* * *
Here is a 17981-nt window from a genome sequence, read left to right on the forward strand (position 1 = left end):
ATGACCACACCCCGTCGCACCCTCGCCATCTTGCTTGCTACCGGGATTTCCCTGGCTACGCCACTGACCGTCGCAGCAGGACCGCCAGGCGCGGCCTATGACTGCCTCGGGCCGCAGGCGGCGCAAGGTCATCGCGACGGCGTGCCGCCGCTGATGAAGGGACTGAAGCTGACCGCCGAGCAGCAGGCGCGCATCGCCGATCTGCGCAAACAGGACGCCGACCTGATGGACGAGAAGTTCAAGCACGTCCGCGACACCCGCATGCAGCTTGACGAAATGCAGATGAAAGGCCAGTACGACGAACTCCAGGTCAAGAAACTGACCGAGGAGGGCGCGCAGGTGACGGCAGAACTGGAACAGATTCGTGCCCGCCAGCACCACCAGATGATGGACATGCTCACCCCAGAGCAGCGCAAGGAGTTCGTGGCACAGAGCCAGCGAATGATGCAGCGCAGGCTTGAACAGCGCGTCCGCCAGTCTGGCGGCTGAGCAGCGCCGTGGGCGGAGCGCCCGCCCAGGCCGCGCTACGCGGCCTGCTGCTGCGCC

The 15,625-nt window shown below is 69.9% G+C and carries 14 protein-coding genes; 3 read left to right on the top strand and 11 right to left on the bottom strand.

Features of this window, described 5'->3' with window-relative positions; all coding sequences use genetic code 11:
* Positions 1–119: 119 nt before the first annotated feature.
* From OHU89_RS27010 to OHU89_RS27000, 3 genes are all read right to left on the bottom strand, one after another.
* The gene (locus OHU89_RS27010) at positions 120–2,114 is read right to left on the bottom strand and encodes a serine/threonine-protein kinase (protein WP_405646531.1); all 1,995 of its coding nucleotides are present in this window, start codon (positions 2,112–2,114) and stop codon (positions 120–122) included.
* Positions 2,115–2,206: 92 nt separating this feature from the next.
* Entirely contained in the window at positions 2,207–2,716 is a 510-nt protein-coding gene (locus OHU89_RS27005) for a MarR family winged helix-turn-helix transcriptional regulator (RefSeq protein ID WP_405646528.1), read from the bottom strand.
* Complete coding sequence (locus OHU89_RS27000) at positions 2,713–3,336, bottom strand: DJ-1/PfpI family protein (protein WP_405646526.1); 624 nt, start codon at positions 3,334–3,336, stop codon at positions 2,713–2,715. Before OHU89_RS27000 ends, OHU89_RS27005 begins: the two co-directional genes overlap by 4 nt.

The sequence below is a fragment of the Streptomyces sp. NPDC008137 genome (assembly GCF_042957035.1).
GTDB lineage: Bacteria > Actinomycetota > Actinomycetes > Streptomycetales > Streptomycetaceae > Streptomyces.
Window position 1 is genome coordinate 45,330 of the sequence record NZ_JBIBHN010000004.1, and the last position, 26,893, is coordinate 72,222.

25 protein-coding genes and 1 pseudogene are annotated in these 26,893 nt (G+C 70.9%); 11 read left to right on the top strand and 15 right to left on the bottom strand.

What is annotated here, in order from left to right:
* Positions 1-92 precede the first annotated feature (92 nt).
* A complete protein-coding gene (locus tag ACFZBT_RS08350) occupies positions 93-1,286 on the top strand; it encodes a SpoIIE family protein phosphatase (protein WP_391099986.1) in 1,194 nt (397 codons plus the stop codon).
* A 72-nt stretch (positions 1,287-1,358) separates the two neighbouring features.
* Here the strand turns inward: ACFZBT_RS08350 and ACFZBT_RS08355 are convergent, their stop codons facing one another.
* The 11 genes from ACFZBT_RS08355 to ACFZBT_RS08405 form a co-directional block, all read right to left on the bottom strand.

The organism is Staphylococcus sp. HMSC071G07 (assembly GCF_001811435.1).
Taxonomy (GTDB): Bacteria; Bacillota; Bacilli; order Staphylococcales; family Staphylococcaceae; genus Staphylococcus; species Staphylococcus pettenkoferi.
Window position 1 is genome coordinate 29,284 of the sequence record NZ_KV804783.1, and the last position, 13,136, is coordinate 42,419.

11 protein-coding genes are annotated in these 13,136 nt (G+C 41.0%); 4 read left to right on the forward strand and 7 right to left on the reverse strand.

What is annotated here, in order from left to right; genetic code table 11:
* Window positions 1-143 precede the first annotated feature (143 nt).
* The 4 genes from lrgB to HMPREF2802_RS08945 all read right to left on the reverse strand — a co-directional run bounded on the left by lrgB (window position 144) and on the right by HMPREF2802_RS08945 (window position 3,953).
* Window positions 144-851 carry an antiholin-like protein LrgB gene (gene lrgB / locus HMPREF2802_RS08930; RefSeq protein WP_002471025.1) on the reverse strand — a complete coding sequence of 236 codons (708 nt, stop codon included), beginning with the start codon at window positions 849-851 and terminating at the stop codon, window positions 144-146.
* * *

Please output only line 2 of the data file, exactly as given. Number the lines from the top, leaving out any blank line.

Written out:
ATGACCACACCCCGTCGCACCCTCGCCATCTTGCTTGCTACCGGGATTTCCCTGGCTACGCCACTGACCGTCGCAGCAGGACCGCCAGGCGCGGCCTATGACTGCCTCGGGCCGCAGGCGGCGCAAGGTCATCGCGACGGCGTGCCGCCGCTGATGAAGGGACTGAAGCTGACCGCCGAGCAGCAGGCGCGCATCGCCGATCTGCGCAAACAGGACGCCGACCTGATGGACGAGAAGTTCAAGCACGTCCGCGACACCCGCATGCAGCTTGACGAAATGCAGATGAAAGGCCAGTACGACGAACTCCAGGTCAAGAAACTGACCGAGGAGGGCGCGCAGGTGACGGCAGAACTGGAACAGATTCGTGCCCGCCAGCACCACCAGATGATGGACATGCTCACCCCAGAGCAGCGCAAGGAGTTCGTGGCACAGAGCCAGCGAATGATGCAGCGCAGGCTTGAACAGCGCGTCCGCCAGTCTGGCGGCTGAGCAGCGCCGTGGGCGGAGCGCCCGCCCAGGCCGCGCTACGCGGCCTGCTGCTGCGCC